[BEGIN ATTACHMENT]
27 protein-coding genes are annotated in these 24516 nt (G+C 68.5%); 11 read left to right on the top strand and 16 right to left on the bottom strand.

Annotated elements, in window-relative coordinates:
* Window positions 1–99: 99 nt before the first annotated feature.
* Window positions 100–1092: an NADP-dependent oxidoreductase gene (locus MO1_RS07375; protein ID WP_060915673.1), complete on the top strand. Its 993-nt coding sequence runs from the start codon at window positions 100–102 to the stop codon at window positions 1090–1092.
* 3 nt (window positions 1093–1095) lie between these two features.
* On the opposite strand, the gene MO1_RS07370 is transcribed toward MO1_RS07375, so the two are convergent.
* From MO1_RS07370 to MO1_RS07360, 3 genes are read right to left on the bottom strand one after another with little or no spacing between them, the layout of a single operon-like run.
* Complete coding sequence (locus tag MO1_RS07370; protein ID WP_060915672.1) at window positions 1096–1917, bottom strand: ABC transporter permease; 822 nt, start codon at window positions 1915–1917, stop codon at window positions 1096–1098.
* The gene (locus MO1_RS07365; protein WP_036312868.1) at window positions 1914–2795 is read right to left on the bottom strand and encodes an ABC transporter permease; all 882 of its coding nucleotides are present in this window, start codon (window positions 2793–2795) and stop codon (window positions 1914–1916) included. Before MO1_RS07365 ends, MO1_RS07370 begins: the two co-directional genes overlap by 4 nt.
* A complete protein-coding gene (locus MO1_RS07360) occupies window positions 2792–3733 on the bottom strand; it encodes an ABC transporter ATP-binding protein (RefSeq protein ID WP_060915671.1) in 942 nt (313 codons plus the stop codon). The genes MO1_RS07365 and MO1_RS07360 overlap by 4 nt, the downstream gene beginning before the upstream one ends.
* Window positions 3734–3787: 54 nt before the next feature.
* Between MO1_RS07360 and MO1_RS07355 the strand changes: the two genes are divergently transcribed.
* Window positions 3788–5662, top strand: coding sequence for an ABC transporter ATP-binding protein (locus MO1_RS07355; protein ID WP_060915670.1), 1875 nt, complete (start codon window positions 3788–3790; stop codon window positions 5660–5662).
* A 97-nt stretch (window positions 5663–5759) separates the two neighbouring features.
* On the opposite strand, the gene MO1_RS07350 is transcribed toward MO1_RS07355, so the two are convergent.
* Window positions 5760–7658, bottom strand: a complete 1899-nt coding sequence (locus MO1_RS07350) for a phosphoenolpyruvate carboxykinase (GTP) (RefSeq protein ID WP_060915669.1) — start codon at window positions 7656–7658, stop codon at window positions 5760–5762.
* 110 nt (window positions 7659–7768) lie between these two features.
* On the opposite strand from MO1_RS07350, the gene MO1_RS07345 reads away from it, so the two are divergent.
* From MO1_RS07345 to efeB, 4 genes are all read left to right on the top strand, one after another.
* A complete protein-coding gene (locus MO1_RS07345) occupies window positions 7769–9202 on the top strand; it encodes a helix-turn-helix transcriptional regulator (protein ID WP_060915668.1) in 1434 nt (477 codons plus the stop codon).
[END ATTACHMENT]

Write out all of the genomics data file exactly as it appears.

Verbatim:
27 protein-coding genes are annotated in these 24516 nt (G+C 68.5%); 11 read left to right on the top strand and 16 right to left on the bottom strand.

Annotated elements, in window-relative coordinates:
* Window positions 1–99: 99 nt before the first annotated feature.
* Window positions 100–1092: an NADP-dependent oxidoreductase gene (locus MO1_RS07375; protein ID WP_060915673.1), complete on the top strand. Its 993-nt coding sequence runs from the start codon at window positions 100–102 to the stop codon at window positions 1090–1092.
* 3 nt (window positions 1093–1095) lie between these two features.
* On the opposite strand, the gene MO1_RS07370 is transcribed toward MO1_RS07375, so the two are convergent.
* From MO1_RS07370 to MO1_RS07360, 3 genes are read right to left on the bottom strand one after another with little or no spacing between them, the layout of a single operon-like run.
* Complete coding sequence (locus tag MO1_RS07370; protein ID WP_060915672.1) at window positions 1096–1917, bottom strand: ABC transporter permease; 822 nt, start codon at window positions 1915–1917, stop codon at window positions 1096–1098.
* The gene (locus MO1_RS07365; protein WP_036312868.1) at window positions 1914–2795 is read right to left on the bottom strand and encodes an ABC transporter permease; all 882 of its coding nucleotides are present in this window, start codon (window positions 2793–2795) and stop codon (window positions 1914–1916) included. Before MO1_RS07365 ends, MO1_RS07370 begins: the two co-directional genes overlap by 4 nt.
* A complete protein-coding gene (locus MO1_RS07360) occupies window positions 2792–3733 on the bottom strand; it encodes an ABC transporter ATP-binding protein (RefSeq protein ID WP_060915671.1) in 942 nt (313 codons plus the stop codon). The genes MO1_RS07365 and MO1_RS07360 overlap by 4 nt, the downstream gene beginning before the upstream one ends.
* Window positions 3734–3787: 54 nt before the next feature.
* Between MO1_RS07360 and MO1_RS07355 the strand changes: the two genes are divergently transcribed.
* Window positions 3788–5662, top strand: coding sequence for an ABC transporter ATP-binding protein (locus MO1_RS07355; protein ID WP_060915670.1), 1875 nt, complete (start codon window positions 3788–3790; stop codon window positions 5660–5662).
* A 97-nt stretch (window positions 5663–5759) separates the two neighbouring features.
* On the opposite strand, the gene MO1_RS07350 is transcribed toward MO1_RS07355, so the two are convergent.
* Window positions 5760–7658, bottom strand: a complete 1899-nt coding sequence (locus MO1_RS07350) for a phosphoenolpyruvate carboxykinase (GTP) (RefSeq protein ID WP_060915669.1) — start codon at window positions 7656–7658, stop codon at window positions 5760–5762.
* 110 nt (window positions 7659–7768) lie between these two features.
* On the opposite strand from MO1_RS07350, the gene MO1_RS07345 reads away from it, so the two are divergent.
* From MO1_RS07345 to efeB, 4 genes are all read left to right on the top strand, one after another.
* A complete protein-coding gene (locus MO1_RS07345) occupies window positions 7769–9202 on the top strand; it encodes a helix-turn-helix transcriptional regulator (protein ID WP_060915668.1) in 1434 nt (477 codons plus the stop codon).